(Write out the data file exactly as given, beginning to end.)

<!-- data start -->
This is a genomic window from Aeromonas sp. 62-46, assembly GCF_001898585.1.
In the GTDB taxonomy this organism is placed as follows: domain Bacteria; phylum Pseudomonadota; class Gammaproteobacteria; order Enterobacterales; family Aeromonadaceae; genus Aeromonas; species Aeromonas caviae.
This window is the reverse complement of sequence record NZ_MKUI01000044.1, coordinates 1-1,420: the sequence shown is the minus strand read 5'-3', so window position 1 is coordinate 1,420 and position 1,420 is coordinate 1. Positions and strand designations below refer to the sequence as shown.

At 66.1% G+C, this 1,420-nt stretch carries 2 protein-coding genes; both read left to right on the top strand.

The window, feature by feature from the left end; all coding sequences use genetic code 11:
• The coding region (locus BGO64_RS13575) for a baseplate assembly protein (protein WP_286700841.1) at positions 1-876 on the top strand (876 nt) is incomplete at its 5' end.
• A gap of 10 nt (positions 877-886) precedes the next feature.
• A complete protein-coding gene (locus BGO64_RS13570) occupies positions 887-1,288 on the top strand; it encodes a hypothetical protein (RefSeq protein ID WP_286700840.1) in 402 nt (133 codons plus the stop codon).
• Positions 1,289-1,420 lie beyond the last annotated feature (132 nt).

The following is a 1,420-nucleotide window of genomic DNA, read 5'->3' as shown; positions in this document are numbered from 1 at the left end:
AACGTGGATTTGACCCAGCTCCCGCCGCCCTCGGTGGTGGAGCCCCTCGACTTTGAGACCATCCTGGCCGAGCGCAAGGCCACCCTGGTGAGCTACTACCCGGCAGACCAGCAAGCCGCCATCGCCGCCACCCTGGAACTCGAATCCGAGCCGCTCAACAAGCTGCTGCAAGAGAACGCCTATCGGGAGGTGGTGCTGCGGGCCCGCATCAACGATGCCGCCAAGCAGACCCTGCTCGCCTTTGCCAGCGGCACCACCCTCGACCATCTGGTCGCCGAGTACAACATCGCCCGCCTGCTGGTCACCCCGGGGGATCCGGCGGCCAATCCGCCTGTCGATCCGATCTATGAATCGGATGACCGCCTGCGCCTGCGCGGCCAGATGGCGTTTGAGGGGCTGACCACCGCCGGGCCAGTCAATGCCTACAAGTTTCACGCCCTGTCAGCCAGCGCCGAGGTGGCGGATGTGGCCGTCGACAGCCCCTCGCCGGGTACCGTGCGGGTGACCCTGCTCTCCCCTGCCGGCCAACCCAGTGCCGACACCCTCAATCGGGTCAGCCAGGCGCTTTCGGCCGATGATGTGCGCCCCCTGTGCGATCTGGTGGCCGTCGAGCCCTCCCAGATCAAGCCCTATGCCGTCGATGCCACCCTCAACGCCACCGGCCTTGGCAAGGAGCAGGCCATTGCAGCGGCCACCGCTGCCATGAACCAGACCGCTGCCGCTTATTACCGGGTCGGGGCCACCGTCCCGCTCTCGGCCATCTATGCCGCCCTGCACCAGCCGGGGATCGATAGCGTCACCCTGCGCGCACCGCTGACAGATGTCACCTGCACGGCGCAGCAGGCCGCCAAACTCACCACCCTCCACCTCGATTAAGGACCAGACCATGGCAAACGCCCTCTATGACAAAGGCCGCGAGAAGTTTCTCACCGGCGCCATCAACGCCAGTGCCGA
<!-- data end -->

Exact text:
This is a genomic window from Aeromonas sp. 62-46, assembly GCF_001898585.1.
In the GTDB taxonomy this organism is placed as follows: domain Bacteria; phylum Pseudomonadota; class Gammaproteobacteria; order Enterobacterales; family Aeromonadaceae; genus Aeromonas; species Aeromonas caviae.
This window is the reverse complement of sequence record NZ_MKUI01000044.1, coordinates 1-1,420: the sequence shown is the minus strand read 5'-3', so window position 1 is coordinate 1,420 and position 1,420 is coordinate 1. Positions and strand designations below refer to the sequence as shown.

At 66.1% G+C, this 1,420-nt stretch carries 2 protein-coding genes; both read left to right on the top strand.

The window, feature by feature from the left end; all coding sequences use genetic code 11:
• The coding region (locus BGO64_RS13575) for a baseplate assembly protein (protein WP_286700841.1) at positions 1-876 on the top strand (876 nt) is incomplete at its 5' end.
• A gap of 10 nt (positions 877-886) precedes the next feature.
• A complete protein-coding gene (locus BGO64_RS13570) occupies positions 887-1,288 on the top strand; it encodes a hypothetical protein (RefSeq protein ID WP_286700840.1) in 402 nt (133 codons plus the stop codon).
• Positions 1,289-1,420 lie beyond the last annotated feature (132 nt).

The following is a 1,420-nucleotide window of genomic DNA, read 5'->3' as shown; positions in this document are numbered from 1 at the left end:
AACGTGGATTTGACCCAGCTCCCGCCGCCCTCGGTGGTGGAGCCCCTCGACTTTGAGACCATCCTGGCCGAGCGCAAGGCCACCCTGGTGAGCTACTACCCGGCAGACCAGCAAGCCGCCATCGCCGCCACCCTGGAACTCGAATCCGAGCCGCTCAACAAGCTGCTGCAAGAGAACGCCTATCGGGAGGTGGTGCTGCGGGCCCGCATCAACGATGCCGCCAAGCAGACCCTGCTCGCCTTTGCCAGCGGCACCACCCTCGACCATCTGGTCGCCGAGTACAACATCGCCCGCCTGCTGGTCACCCCGGGGGATCCGGCGGCCAATCCGCCTGTCGATCCGATCTATGAATCGGATGACCGCCTGCGCCTGCGCGGCCAGATGGCGTTTGAGGGGCTGACCACCGCCGGGCCAGTCAATGCCTACAAGTTTCACGCCCTGTCAGCCAGCGCCGAGGTGGCGGATGTGGCCGTCGACAGCCCCTCGCCGGGTACCGTGCGGGTGACCCTGCTCTCCCCTGCCGGCCAACCCAGTGCCGACACCCTCAATCGGGTCAGCCAGGCGCTTTCGGCCGATGATGTGCGCCCCCTGTGCGATCTGGTGGCCGTCGAGCCCTCCCAGATCAAGCCCTATGCCGTCGATGCCACCCTCAACGCCACCGGCCTTGGCAAGGAGCAGGCCATTGCAGCGGCCACCGCTGCCATGAACCAGACCGCTGCCGCTTATTACCGGGTCGGGGCCACCGTCCCGCTCTCGGCCATCTATGCCGCCCTGCACCAGCCGGGGATCGATAGCGTCACCCTGCGCGCACCGCTGACAGATGTCACCTGCACGGCGCAGCAGGCCGCCAAACTCACCACCCTCCACCTCGATTAAGGACCAGACCATGGCAAACGCCCTCTATGACAAAGGCCGCGAGAAGTTTCTCACCGGCGCCATCAACGCCAGTGCCGA